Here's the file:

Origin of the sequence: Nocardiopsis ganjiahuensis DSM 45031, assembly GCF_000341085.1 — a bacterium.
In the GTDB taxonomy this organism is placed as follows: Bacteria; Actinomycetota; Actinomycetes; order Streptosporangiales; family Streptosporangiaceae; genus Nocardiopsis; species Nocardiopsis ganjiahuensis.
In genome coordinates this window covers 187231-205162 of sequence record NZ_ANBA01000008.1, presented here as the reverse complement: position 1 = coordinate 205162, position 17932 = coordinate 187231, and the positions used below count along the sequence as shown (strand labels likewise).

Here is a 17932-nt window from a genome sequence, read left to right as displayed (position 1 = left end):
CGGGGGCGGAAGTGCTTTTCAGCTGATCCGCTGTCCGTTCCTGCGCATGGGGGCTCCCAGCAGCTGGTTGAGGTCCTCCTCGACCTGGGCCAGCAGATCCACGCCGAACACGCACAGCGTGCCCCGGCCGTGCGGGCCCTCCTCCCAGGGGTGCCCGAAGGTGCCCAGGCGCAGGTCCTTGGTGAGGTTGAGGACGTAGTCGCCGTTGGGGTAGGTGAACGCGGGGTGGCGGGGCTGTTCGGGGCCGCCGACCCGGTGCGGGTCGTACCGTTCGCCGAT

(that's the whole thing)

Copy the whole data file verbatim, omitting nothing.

Origin of the sequence: Nocardiopsis ganjiahuensis DSM 45031, assembly GCF_000341085.1 — a bacterium.
In the GTDB taxonomy this organism is placed as follows: Bacteria; Actinomycetota; Actinomycetes; order Streptosporangiales; family Streptosporangiaceae; genus Nocardiopsis; species Nocardiopsis ganjiahuensis.
In genome coordinates this window covers 187231-205162 of sequence record NZ_ANBA01000008.1, presented here as the reverse complement: position 1 = coordinate 205162, position 17932 = coordinate 187231, and the positions used below count along the sequence as shown (strand labels likewise).

Here is a 17932-nt window from a genome sequence, read left to right as displayed (position 1 = left end):
CGGGGGCGGAAGTGCTTTTCAGCTGATCCGCTGTCCGTTCCTGCGCATGGGGGCTCCCAGCAGCTGGTTGAGGTCCTCCTCGACCTGGGCCAGCAGATCCACGCCGAACACGCACAGCGTGCCCCGGCCGTGCGGGCCCTCCTCCCAGGGGTGCCCGAAGGTGCCCAGGCGCAGGTCCTTGGTGAGGTTGAGGACGTAGTCGCCGTTGGGGTAGGTGAACGCGGGGTGGCGGGGCTGTTCGGGGCCGCCGACCCGGTGCGGGTCGTACCGTTCGCCGAT